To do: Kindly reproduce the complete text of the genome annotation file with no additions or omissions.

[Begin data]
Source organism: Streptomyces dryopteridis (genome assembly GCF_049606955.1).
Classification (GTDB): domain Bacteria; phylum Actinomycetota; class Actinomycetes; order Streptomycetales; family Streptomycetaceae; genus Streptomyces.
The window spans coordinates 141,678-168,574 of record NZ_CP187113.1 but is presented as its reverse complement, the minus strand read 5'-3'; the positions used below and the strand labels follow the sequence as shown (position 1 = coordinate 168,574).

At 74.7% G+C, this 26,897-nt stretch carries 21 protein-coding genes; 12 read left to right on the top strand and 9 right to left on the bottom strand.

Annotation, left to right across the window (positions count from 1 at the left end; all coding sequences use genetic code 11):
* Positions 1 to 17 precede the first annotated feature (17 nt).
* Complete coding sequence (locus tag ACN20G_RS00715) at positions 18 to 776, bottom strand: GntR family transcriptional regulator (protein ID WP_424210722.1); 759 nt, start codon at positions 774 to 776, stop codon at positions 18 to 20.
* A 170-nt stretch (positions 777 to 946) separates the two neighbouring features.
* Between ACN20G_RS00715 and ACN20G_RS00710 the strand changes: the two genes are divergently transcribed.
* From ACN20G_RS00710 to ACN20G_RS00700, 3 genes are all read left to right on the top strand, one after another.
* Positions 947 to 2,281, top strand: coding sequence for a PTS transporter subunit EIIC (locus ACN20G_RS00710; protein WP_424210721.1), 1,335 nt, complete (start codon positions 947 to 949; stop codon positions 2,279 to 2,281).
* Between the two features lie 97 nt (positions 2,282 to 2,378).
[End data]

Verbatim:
Source organism: Streptomyces dryopteridis (genome assembly GCF_049606955.1).
Classification (GTDB): domain Bacteria; phylum Actinomycetota; class Actinomycetes; order Streptomycetales; family Streptomycetaceae; genus Streptomyces.
The window spans coordinates 141,678-168,574 of record NZ_CP187113.1 but is presented as its reverse complement, the minus strand read 5'-3'; the positions used below and the strand labels follow the sequence as shown (position 1 = coordinate 168,574).

At 74.7% G+C, this 26,897-nt stretch carries 21 protein-coding genes; 12 read left to right on the top strand and 9 right to left on the bottom strand.

Annotation, left to right across the window (positions count from 1 at the left end; all coding sequences use genetic code 11):
* Positions 1 to 17 precede the first annotated feature (17 nt).
* Complete coding sequence (locus tag ACN20G_RS00715) at positions 18 to 776, bottom strand: GntR family transcriptional regulator (protein ID WP_424210722.1); 759 nt, start codon at positions 774 to 776, stop codon at positions 18 to 20.
* A 170-nt stretch (positions 777 to 946) separates the two neighbouring features.
* Between ACN20G_RS00715 and ACN20G_RS00710 the strand changes: the two genes are divergently transcribed.
* From ACN20G_RS00710 to ACN20G_RS00700, 3 genes are all read left to right on the top strand, one after another.
* Positions 947 to 2,281, top strand: coding sequence for a PTS transporter subunit EIIC (locus ACN20G_RS00710; protein WP_424210721.1), 1,335 nt, complete (start codon positions 947 to 949; stop codon positions 2,279 to 2,281).
* Between the two features lie 97 nt (positions 2,282 to 2,378).